Ethan McSweeny’s production of A Midsummer Night’s Dream is a feast for the senses. The Shakespeare Theatre Company has turned McSweeny loose to traffic in the magic of the theatre that weaves its potent spell in Sidney Harman Hall. From the opening scene in the court of Athens – circa late 1940s – to the […]
Archives for November 2012
It’s seldom that Howard Breitbart, one of Washington’s most sought-after pianist/musical directors, has an opening in his schedule. If not working for the major musicals producers in town, he can usually be found performing with The Capital Steps.
by Brad Hathaway with contributions from: Ro Boddie, Bob Butler, Mark Chalfont, Ben Demers, John Hauge, Aaron Posner, Hunter Styles, Tim Treanor and Lorraine Treanor
It works both ways, of course. Last week I wrote about a disc that surprised me by being so much better than I had expected. (Ghostlight’s original cast recording of the musical Calvin Berger.) This week it is a disc that surprised me by being less enjoyable than I had every reason to expect it […]
Scottish playwright Anthony Neilson is known across the pond as a visceral force in contemporary theater, from the vanguard of the brash “in-yer-face” genre, and creator of challenging works about sex, violence and mental illness. In a digression from his usual penumbral stabs, the commercialism of the Christmas holiday gets a slight, mostly unfunny critical […]
During the bygone era of glamorous passenger trains connecting major cities with small hamlets, those customers who could afford to board a sleeping car, would be greeted by a smiling attendant, one of an army of African American gentlemen charged with making their train journey as pleasant and safe as possible.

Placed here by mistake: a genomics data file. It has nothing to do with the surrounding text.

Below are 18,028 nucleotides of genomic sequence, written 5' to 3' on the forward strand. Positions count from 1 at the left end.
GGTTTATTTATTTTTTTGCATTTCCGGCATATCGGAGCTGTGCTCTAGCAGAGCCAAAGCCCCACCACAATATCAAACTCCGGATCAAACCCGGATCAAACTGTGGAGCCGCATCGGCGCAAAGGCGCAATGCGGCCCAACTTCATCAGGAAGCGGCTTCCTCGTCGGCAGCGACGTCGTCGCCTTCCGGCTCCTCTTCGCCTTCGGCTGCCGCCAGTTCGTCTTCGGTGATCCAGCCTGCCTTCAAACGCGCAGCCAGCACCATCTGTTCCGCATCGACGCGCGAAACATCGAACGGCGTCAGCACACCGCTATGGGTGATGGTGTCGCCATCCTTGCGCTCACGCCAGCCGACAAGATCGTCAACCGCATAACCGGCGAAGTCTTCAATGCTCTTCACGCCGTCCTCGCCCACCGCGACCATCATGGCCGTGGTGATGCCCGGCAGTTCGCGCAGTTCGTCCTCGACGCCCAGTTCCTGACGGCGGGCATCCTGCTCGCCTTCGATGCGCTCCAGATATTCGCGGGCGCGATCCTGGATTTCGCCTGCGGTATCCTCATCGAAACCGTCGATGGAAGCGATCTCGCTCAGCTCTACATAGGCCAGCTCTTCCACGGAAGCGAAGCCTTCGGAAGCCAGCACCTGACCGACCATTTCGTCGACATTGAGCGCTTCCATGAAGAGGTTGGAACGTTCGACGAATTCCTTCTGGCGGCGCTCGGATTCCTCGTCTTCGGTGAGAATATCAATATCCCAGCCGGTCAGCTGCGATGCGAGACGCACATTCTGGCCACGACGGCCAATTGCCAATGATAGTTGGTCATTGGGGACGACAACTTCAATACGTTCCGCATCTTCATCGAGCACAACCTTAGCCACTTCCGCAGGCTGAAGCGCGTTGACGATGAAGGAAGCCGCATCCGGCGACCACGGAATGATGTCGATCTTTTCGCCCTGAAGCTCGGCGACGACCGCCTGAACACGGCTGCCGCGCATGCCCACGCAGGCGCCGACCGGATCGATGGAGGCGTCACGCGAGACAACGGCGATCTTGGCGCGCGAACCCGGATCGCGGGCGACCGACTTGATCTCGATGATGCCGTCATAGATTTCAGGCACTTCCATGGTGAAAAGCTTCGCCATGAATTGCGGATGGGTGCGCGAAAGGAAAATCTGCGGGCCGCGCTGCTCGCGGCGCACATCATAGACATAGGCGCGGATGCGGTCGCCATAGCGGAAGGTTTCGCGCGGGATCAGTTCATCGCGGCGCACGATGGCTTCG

Here we have another dysfunctional family just in time for the holiday season. This one, in the play with the title I have trouble remembering, is by a gifted writer named Nick Payne. His play Constellations was well received at the Royal Court in London earlier this year and will transfer to the West End […]
Headlined by Broadway star and American Idol veteran Constantine Maroulis and pop and R&B singing sensation Deborah Cox, Jekyll & Hyde has pumped up the vocals and ramped up the sex appeal for the pre-Broadway national tour, now in brief residence at the Kennedy Center Opera House.
Rarely does a theater company hope that its audience will die during a performance, but that’s exactly what dog & pony dc aspires to as it prepares its latest production, A Killing Game, which opens at the Capital Hill Arts Workshop on November 28th.
So called “Laureate of American lowlife” Charles Bukowski’s nostalgic poem “Two Toughs” revolves around a fleeting, golden moment when the sad sack narrator for once had the world at his feet. Bukowski’s world of flickering hope and quiet desperation gets a fitting tribute in The Aliens, Annie Baker’s challenging portrait of unexpected friendship, addiction, and […]